The Wall Street Journal ran an interesting article over the weekend entitled, ‘Three Things to Know About Smart Beta.’ You can find the article here, but you may need a subscription.
Before diving into the article, the first thing you should know is that smart beta is the marketing term for tilting your portfolio towards factors like size, value, momentum and quality.
We call this factor investing, but there are tons of names in the market like Sensible Beta, Strategy Beta, Scientific Beta, Alternative Beta and now, from Goldman Sachs, Active Beta.
None of these terms are wrong, I just want to point out that if you read Daily Insights, you already know what smart beta is, just not by this name (although I did cover the nomenclature here last September).
The first thing to know according to the Wall Street Journal is that all factors go through good and bad periods, over and underperformance. This shouldn’t be news to you either based on several articles I’ve written before (here and here), but it’s a fact that bears mentioning again (in fact, I wish the author had put more emphasis on this idea.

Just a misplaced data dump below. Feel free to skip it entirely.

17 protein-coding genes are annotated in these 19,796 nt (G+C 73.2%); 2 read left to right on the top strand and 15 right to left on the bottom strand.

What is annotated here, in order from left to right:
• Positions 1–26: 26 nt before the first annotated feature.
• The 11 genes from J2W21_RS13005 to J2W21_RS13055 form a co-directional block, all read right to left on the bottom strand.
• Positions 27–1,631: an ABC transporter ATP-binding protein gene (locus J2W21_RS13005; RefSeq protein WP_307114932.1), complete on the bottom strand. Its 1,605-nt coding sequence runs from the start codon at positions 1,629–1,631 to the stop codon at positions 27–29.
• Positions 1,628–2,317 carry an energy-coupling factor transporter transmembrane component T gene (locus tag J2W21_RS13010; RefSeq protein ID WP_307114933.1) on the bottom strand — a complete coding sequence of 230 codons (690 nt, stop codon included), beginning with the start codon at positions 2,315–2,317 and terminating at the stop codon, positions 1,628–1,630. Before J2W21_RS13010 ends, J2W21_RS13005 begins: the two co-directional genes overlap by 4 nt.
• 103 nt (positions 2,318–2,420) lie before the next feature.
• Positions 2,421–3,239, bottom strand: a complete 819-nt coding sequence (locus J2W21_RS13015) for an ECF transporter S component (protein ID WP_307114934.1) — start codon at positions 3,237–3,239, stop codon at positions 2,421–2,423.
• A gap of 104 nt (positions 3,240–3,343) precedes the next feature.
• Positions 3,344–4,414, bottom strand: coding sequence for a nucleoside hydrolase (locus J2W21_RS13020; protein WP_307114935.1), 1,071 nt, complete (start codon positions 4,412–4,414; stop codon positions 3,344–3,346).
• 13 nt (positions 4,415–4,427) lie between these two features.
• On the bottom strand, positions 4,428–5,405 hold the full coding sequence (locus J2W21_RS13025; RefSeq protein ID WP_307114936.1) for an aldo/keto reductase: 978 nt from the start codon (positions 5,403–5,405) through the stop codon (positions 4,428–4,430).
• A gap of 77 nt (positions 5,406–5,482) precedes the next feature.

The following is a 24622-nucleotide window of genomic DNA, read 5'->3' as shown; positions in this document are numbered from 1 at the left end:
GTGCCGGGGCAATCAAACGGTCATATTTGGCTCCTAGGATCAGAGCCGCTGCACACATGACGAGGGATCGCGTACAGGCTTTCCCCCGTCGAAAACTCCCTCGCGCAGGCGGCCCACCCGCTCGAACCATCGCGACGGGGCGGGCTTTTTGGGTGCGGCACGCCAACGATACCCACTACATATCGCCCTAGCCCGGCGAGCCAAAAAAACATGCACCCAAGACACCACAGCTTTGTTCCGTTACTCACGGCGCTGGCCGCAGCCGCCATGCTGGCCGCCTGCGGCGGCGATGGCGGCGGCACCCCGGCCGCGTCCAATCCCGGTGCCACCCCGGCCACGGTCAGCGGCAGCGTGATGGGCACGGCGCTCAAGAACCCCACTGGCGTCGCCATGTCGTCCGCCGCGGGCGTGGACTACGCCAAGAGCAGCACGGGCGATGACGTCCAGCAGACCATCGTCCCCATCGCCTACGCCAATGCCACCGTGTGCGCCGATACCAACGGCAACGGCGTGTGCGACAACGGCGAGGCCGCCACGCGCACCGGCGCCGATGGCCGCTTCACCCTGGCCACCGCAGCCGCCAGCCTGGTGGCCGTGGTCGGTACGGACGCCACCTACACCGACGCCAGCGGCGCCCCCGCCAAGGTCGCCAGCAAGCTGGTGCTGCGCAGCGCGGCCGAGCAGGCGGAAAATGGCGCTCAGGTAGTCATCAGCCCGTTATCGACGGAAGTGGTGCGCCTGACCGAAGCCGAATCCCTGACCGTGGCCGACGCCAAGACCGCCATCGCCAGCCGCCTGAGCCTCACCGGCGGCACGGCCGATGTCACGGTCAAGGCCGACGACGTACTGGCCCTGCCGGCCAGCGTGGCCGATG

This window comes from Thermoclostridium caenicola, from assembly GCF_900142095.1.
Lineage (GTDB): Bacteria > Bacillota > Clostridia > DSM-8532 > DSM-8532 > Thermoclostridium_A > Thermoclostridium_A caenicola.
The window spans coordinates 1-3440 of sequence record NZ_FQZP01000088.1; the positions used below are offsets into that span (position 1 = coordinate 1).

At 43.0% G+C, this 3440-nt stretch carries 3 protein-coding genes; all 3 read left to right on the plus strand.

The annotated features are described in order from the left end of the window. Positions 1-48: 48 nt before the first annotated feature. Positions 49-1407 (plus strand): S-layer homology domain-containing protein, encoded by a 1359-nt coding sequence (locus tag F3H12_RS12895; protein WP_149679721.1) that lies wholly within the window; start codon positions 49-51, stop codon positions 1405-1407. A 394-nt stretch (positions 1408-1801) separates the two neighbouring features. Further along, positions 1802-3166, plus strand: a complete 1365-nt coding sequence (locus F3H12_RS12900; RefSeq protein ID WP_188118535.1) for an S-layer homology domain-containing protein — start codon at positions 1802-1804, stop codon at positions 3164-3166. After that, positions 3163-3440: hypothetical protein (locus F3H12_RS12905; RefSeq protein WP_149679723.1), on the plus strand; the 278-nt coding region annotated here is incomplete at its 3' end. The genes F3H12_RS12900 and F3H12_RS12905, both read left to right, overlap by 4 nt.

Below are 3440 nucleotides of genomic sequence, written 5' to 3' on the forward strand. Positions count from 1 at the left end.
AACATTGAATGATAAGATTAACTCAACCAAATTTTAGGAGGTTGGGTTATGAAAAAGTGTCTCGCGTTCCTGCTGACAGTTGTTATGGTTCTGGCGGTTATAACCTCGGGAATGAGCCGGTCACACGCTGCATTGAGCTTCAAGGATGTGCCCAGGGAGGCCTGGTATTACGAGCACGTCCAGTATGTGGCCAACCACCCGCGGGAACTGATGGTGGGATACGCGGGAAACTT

The second thing investors should know is that these funds, including the ones we own, have short-term sector risks embedded in them. The classic example that’s more relevant today than ever, is that a value portfolio has a lot of energy exposure.
Energy stocks are subject to highly volatile commodity prices and since everyone knows that they can get their teeth kicked in like this year, they tend to trade at lower multiples than other sectors.
The third thing the Journal mentions is that active management can creep in to smart beta. This is so important that it’s actually what caused me to write this article.
There are some people in our industry who write about ‘active’ and ‘passive’ as if they are black and white, but in reality there is a wide spectrum between active and passive, and most everyone falls somewhere in the middle – even many of the active funds that end up looking a lot like their passive benchmarks. (I wish we used different words incidentally, as noted here).
I often like to put ideas on a scale of one to ten because everyone understands the basic idea. So I would say that if perfectly active was a one on the scale and passive was a 10, Acropolis would fall somewhere between seven and eight.
That’s not very scientific, but it’s about right and that’s what I’m aiming for. In that vein, I like the Warren Buffett quote where he says ‘you don’t have to know a man’s exact weight to know that he’s fat.’